Congress Enters Contentious Debate on Biosimilar Naming Bill Provision Sides With Brand-Name Companies Over USP Stephen Barlas Mr. Barlas is a freelance writer in Washington, D.C., who covers issues inside the Beltway. Send ideas for topics and your comments to sbarlas@


ith the Food and Drug Administration (FDA) starting to move a little more quickly on biosimilar applications, a key unanswered question about biosimilar naming has taken on added importance. Brand-name companies want names that distinguish the biosimilar from the innovator companion, making it easier for physicians to prescribe the latter, at least theoretically. The FDA released a draft guidance document in August 2015 that suggested a biosimilar would have the same nonproprietary name as the biologic it compared with, but would also have a distinguishing four-letter suffix.1 Even so, that guidance had detractors from both sides of the industry. Now Congress has entered the debate. Sitting on the floor of the Senate awaiting a vote is the FDA and NIH Workforce Authorities Modernization Act.2 It is one of 19 bills packaged together in the Innovation for Healthier Americans legislative package. That package is the companion measure to the 21st Century Cures Act that the House of Representatives passed with strong bipartisan support in 2015.3 Both bills attempt to reform some aspects of FDA and National Institutes of Health (NIH) organization and programs. The House bill and the Senate package have some similarities and some differences. One controversial difference is that the Senate package has a provision in the FDA and NIH Workforce Authorities Modernization Act with no counterpart in the 21st Century Cures Act. It amends Section 351(j) of the Public Health Service (PHS) Act by adding that the provisions of the Federal Food, Drug, and Cosmetic (FD&C) Act that refer to an “official compendium” as developed and published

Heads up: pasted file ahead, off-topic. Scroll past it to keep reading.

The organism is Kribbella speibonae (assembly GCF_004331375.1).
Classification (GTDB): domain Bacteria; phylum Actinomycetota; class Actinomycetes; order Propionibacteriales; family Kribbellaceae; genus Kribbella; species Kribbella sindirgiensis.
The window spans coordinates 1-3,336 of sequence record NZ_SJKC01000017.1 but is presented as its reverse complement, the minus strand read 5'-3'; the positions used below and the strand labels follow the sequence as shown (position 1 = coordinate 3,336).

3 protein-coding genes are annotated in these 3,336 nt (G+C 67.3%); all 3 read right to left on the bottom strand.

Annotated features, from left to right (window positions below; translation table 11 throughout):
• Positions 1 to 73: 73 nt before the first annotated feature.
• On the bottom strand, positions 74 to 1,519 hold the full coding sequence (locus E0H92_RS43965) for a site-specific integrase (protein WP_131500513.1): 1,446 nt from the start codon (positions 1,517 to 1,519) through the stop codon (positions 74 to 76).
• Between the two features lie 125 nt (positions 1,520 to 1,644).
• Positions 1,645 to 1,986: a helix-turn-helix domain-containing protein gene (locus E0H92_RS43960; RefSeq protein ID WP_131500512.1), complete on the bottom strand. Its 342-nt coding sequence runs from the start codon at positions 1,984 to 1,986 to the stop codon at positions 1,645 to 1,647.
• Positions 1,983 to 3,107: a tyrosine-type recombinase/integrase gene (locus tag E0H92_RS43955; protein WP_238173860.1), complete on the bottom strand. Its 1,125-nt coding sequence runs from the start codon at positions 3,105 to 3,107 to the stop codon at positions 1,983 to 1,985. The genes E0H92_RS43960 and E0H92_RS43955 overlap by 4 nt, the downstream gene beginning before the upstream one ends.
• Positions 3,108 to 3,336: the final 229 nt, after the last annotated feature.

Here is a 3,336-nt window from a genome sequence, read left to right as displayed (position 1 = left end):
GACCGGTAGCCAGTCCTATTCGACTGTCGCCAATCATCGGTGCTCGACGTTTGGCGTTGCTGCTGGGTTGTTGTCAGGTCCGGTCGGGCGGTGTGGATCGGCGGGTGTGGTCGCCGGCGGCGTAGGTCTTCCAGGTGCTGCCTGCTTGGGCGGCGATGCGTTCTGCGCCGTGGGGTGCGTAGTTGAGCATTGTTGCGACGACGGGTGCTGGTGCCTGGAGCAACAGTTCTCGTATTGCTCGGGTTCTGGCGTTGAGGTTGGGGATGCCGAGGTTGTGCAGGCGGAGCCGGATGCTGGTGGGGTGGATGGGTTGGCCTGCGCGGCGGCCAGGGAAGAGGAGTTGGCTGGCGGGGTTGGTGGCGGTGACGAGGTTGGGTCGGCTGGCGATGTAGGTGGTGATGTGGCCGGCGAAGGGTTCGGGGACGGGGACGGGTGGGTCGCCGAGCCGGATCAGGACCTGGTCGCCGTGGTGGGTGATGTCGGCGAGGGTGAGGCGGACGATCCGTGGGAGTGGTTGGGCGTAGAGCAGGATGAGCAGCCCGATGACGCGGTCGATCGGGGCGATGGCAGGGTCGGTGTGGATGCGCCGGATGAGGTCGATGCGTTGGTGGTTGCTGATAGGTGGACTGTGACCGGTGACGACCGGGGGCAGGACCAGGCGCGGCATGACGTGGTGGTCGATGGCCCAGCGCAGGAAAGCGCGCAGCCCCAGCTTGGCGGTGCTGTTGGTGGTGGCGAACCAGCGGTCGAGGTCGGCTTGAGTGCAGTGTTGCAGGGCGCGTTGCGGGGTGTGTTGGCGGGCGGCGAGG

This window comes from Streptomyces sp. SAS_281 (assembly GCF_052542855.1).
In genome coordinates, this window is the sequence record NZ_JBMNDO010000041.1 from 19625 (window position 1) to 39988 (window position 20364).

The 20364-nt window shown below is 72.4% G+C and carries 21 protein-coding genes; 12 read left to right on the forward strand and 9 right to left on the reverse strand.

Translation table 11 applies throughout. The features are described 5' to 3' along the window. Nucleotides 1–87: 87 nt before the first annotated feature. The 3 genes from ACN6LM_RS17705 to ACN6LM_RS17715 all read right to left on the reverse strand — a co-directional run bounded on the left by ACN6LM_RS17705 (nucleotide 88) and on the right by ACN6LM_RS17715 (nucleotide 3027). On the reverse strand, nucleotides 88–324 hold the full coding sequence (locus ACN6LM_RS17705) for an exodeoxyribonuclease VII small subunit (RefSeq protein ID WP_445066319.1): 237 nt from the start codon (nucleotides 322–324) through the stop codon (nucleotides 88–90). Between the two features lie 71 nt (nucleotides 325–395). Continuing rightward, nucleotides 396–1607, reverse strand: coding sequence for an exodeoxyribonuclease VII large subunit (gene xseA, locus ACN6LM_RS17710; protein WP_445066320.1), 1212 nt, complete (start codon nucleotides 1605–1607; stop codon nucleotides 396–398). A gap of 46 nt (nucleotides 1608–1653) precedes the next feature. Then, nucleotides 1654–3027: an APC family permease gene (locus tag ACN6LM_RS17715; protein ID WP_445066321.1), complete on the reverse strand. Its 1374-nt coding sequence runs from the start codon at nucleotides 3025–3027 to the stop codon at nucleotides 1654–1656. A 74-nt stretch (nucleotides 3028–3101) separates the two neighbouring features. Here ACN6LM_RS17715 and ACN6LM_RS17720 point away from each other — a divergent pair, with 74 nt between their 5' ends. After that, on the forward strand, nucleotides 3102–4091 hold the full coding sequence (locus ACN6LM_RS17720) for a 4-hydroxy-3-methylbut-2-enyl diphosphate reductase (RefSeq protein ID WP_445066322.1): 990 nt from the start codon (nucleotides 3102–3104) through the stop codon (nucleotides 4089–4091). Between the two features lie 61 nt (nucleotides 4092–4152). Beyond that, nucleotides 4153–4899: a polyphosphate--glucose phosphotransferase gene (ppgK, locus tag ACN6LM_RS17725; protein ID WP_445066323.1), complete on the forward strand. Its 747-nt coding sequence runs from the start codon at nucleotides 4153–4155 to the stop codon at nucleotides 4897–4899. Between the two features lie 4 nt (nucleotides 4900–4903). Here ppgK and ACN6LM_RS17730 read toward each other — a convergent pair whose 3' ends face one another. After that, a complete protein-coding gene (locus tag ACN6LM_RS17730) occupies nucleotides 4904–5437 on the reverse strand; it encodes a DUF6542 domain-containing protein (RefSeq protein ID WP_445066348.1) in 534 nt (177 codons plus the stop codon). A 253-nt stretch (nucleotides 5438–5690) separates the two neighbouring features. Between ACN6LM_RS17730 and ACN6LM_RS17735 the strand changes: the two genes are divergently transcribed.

by the U.S. Pharmacopeial Convention (USP) would not apply to biological products regulated under the PHS Act Section 351. It is not clear how that provision ended up in the bill. In a letter to Senators Lamar Alexander (R-Tennessee), Chairman of the Senate Health, Education, Labor, and Pensions (HELP) Committee, and Patty Murray (D-Washington), Ranking Member of the HELP Committee, 10 national pharmacy organizations wrote: This provision is unrelated to the other sections of the legislation and appears not to have received meaningful discussion with the broader stakeholder community prior to its inclusion. It would exempt biological medicines from the requirement to adhere to U.S. Pharmacopeial public standards for quality. If enacted, this provision would have potentially grave consequences for public health and would hinder, rather than support, our shared goal of getting safe and effective biosimilars to market.

The provision’s supporters include the Alliance for Safe Biologic Medicines (ASBM), composed of manufacturers such as Amgen and Genentech, along with some patient advocacy groups. Michael Reilly, Executive Director of the ASBM, says it is not appropriate for biosimilars to fall under the same USP monograph as the brand name they compete with, nor for both to have the same name. Reilly explains: The biologics provision included as part of the FDA and NIH Workforce Authorities Modernization Act allows biosimilars to have distinguishable names and separate and distinct compendial identities. This is critical to ensure that all those who reference USP-NF [National Formulary] for information on medications, from physicians and pharmacists to insurance providers, gain a clear understanding that biosimilars are not generics and cannot be safely switched back and forth with the original medicine unless the FDA has deemed the biosimilar interchangeable with the reference biologic.